Friday, March 21, 2008

Television Tabloids

If you turned on television news over the past week or picked up a newspaper, Governor Spitzer’s scandalous rendezvous with a prostitute was likely reported, analyzed and dissected for your viewing pleasure. Is transporting a prostitute across state lines a crime? Yes, but it has little relevance or news value compared to the massive salience it has received in the media.
Governor Spitzer, his wife, and the woman whom he paid for sex are the latest public figures to be made a part of a media soap opera, jacking up ratings, ad revenue providing endless opportunities for magazines and television programs to drum up “exclusive” interviews with all three parties when they’re willing to talk.
Not much happened between the governor’s admission and resignation, but the image of his wife standing beside him is probably burned into the back of your retina. The media would’ve loved to catch a tear, as they did with Hilary Clinton. That was a headline for days. With America on the verge of the largest financial crisis since the Great Depression, it is troubling for the media to devote so much of its attention to this ordeal.
Why do they do it? Sex sells. The news media has endured a gradual shift from a fourth estate of public service to being the latest product in a capitalistic society. Other nations support an independent news media, but the major conglomerates who own and control the media are unlikely to ever allow that to happen when they are able to earn revenue, cut corners and control what the nation is focused on.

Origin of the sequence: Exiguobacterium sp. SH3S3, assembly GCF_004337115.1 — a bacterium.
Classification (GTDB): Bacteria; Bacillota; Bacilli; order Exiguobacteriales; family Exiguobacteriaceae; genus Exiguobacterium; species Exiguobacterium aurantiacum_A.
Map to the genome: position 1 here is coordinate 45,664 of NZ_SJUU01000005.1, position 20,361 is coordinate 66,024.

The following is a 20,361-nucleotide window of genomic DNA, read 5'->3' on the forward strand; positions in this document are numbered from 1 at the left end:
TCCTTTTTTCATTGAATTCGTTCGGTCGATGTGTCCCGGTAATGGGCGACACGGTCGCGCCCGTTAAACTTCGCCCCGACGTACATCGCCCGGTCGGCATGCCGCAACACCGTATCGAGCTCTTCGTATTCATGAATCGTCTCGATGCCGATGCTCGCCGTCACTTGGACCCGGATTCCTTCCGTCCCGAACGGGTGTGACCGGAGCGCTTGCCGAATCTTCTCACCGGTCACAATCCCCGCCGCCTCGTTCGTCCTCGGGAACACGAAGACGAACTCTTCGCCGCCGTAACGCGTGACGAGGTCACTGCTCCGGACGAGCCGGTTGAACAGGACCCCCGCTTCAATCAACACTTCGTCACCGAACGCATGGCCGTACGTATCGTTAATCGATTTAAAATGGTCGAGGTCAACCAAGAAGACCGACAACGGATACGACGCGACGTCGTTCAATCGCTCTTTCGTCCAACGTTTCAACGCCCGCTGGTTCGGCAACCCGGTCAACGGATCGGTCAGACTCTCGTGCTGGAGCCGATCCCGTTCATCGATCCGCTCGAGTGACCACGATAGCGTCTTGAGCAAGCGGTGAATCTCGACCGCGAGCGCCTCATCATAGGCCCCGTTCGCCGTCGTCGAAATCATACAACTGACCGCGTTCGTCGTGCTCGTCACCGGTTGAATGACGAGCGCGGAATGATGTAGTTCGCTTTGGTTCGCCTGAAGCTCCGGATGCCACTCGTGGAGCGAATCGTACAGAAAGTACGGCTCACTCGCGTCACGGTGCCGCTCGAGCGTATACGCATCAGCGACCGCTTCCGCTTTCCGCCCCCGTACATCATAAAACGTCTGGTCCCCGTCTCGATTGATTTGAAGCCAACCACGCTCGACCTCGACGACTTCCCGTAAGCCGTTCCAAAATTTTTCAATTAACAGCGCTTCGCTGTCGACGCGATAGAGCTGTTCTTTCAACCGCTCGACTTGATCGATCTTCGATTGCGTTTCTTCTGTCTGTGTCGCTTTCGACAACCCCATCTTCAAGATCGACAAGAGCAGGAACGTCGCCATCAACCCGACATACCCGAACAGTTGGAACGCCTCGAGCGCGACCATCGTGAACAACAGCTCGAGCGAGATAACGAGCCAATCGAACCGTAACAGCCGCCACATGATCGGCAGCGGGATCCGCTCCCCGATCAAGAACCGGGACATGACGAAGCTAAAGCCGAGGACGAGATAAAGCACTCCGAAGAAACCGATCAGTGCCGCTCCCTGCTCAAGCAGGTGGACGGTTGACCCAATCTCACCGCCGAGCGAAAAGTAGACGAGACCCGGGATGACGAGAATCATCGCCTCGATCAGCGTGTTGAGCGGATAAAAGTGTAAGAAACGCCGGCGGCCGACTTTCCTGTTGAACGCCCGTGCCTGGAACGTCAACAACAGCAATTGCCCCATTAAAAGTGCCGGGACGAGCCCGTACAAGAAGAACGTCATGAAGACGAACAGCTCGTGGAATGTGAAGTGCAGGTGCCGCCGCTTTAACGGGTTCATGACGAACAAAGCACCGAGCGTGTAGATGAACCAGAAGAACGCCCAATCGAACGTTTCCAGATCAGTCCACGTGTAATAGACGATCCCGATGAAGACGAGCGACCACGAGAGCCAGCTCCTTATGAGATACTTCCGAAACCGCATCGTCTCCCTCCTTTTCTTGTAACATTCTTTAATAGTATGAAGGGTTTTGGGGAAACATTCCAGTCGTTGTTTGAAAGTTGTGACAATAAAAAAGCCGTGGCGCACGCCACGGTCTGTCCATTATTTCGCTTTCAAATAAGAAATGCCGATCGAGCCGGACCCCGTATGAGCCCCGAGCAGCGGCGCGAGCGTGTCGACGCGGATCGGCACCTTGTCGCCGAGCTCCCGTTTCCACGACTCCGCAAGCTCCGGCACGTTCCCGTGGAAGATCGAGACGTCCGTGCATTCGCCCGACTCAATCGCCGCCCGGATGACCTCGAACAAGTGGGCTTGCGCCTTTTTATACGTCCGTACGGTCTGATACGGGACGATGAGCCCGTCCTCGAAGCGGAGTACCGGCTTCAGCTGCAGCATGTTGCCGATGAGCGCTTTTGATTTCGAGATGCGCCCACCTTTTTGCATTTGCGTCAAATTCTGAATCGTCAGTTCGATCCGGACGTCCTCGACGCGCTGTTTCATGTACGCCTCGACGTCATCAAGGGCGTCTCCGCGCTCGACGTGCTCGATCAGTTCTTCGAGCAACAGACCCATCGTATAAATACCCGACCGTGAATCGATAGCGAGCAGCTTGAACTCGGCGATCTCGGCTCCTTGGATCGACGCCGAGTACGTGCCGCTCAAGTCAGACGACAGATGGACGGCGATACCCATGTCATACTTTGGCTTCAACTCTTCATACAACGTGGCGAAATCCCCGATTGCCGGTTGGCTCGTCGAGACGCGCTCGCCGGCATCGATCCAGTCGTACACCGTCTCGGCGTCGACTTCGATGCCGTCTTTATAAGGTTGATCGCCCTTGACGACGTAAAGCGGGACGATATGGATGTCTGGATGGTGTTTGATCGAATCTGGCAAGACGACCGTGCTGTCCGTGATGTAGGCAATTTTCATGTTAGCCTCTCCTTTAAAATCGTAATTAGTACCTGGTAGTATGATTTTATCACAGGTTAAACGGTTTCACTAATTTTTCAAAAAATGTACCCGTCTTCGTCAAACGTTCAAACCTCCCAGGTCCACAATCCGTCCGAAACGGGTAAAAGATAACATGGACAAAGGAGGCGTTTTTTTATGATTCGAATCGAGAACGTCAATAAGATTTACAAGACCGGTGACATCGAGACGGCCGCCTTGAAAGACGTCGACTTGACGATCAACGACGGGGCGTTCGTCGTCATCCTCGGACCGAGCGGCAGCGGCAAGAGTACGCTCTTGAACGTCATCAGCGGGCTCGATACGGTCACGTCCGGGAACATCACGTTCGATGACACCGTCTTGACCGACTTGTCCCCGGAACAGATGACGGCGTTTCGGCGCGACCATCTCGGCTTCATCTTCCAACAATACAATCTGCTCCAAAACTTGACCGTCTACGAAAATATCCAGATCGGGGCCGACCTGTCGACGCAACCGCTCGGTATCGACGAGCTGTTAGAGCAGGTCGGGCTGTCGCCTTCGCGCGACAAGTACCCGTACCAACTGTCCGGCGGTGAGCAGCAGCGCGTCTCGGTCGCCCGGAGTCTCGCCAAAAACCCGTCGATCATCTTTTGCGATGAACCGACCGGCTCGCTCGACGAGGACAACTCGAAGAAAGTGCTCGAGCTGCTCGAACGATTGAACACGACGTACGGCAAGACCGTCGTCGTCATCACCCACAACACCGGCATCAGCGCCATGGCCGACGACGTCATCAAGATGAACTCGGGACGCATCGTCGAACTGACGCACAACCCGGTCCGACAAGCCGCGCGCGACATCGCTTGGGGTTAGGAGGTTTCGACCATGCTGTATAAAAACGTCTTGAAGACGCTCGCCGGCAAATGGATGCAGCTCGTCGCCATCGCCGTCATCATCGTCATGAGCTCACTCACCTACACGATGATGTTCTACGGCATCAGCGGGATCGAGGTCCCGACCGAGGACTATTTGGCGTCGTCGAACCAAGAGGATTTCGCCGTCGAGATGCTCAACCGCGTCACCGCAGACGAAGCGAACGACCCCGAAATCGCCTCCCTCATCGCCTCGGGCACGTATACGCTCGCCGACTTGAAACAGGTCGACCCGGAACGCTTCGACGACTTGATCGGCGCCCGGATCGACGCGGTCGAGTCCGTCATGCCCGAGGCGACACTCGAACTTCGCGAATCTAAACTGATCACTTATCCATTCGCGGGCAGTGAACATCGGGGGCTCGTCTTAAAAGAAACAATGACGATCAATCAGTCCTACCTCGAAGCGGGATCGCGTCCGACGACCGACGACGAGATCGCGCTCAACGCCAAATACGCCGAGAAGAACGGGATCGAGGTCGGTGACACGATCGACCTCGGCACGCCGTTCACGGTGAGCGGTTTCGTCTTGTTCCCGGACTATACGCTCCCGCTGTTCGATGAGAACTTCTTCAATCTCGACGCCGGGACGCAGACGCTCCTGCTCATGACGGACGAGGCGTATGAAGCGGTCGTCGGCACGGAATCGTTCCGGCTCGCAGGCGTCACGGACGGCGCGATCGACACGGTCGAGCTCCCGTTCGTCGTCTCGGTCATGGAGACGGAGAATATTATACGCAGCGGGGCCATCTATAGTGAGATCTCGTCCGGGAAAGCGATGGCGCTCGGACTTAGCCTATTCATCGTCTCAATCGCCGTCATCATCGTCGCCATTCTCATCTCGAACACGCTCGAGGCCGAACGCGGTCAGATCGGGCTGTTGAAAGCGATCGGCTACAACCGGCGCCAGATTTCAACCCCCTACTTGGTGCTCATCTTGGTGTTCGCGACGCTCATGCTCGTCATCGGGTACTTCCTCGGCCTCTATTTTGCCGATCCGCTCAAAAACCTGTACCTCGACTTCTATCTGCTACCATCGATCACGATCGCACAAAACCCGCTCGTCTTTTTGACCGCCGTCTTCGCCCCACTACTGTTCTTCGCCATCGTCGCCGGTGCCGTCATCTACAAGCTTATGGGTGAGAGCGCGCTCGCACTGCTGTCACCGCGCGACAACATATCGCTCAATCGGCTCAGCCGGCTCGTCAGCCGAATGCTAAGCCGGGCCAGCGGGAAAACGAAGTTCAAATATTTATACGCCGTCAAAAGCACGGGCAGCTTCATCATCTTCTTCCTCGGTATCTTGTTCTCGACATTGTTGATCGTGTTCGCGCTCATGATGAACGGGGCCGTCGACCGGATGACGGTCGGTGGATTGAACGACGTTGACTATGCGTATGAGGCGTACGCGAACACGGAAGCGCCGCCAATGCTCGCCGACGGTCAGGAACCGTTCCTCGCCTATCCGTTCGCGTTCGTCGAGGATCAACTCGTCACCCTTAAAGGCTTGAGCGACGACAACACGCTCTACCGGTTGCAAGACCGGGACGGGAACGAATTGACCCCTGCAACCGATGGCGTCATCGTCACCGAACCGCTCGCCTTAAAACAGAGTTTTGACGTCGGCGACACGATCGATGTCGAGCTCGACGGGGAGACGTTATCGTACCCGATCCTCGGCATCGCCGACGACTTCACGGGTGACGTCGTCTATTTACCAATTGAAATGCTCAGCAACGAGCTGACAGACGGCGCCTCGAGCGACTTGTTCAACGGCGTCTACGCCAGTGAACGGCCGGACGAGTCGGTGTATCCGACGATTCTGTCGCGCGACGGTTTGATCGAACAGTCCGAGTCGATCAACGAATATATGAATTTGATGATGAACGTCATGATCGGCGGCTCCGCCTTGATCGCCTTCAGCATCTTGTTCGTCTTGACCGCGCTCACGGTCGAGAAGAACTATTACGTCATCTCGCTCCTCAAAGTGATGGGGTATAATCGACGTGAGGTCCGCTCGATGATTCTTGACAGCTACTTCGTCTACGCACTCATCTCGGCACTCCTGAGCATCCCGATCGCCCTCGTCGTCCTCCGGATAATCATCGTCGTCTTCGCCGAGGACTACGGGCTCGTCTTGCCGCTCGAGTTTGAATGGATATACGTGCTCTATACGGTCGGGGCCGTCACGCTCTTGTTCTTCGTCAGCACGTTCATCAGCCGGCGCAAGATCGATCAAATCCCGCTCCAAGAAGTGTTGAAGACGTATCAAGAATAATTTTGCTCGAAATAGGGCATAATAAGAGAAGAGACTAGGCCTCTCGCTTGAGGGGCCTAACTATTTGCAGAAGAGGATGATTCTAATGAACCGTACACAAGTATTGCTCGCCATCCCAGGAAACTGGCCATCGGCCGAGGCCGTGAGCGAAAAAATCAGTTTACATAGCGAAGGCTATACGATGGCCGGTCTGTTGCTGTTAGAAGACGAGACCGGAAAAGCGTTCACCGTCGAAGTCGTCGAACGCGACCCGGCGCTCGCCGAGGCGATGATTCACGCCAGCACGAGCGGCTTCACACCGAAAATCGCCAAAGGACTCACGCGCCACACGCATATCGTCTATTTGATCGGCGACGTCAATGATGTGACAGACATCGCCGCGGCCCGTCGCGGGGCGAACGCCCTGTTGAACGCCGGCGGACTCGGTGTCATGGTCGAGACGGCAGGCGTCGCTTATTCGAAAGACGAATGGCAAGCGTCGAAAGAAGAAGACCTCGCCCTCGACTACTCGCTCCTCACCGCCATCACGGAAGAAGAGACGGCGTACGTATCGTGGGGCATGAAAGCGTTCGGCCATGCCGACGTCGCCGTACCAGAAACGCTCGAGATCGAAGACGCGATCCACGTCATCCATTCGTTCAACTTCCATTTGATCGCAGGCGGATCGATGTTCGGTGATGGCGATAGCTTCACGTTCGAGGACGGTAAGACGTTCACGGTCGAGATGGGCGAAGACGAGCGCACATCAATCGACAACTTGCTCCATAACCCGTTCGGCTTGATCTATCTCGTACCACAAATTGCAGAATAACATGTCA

Ted Koppel stated on PBS’ Frontline that ratings jumped 10 percent whenever the OJ Simpson trial was covered on Nightline. Koppel admits that the story did not usually deserve being covered once a week, but the program was in direct competition from rival networks and profit-seeking executives were eager to capitalize on the opportunity.
While tabloids have been sold on newsstands and in supermarkets around the world for some time, the birth of cable news programming increased sensationalism dramatically. Spending time, man-power and resources building international news bureaus capable of covering worth stories around the globe would be extremely costly for cable news organizations, far more than they’d ever dream of spending. Most media organizations continually eliminate jobs and spend less and less on international bureaus. It is far easier to cover a story about JonBenet Ramsey, Michael Jackson or Elian Gonzalez. Analysts already under contract by the network can then be brought to debate one another and drum up conversation and continued interest in the story. The analysts are unlikely to know more about the story or add any depth of perspective, but the on-air arguments are wonderful for television and make brilliant sound-bytes to be analyzed and debated by rival networks.
Celebrities are often the target of media sensationalism. Celebrity trials and dealings with the law are topics that television news editors salivate over. Stock footage is easy to find to serve as a backdrop to whatever narrative is being told, analysts are readily available and the recognizability of the individual has already been established.
Ironically, sales of supermarket tabloids have dropped over the past two decades. Who needs to pay for magazines when you could watch the same stories on television for free?

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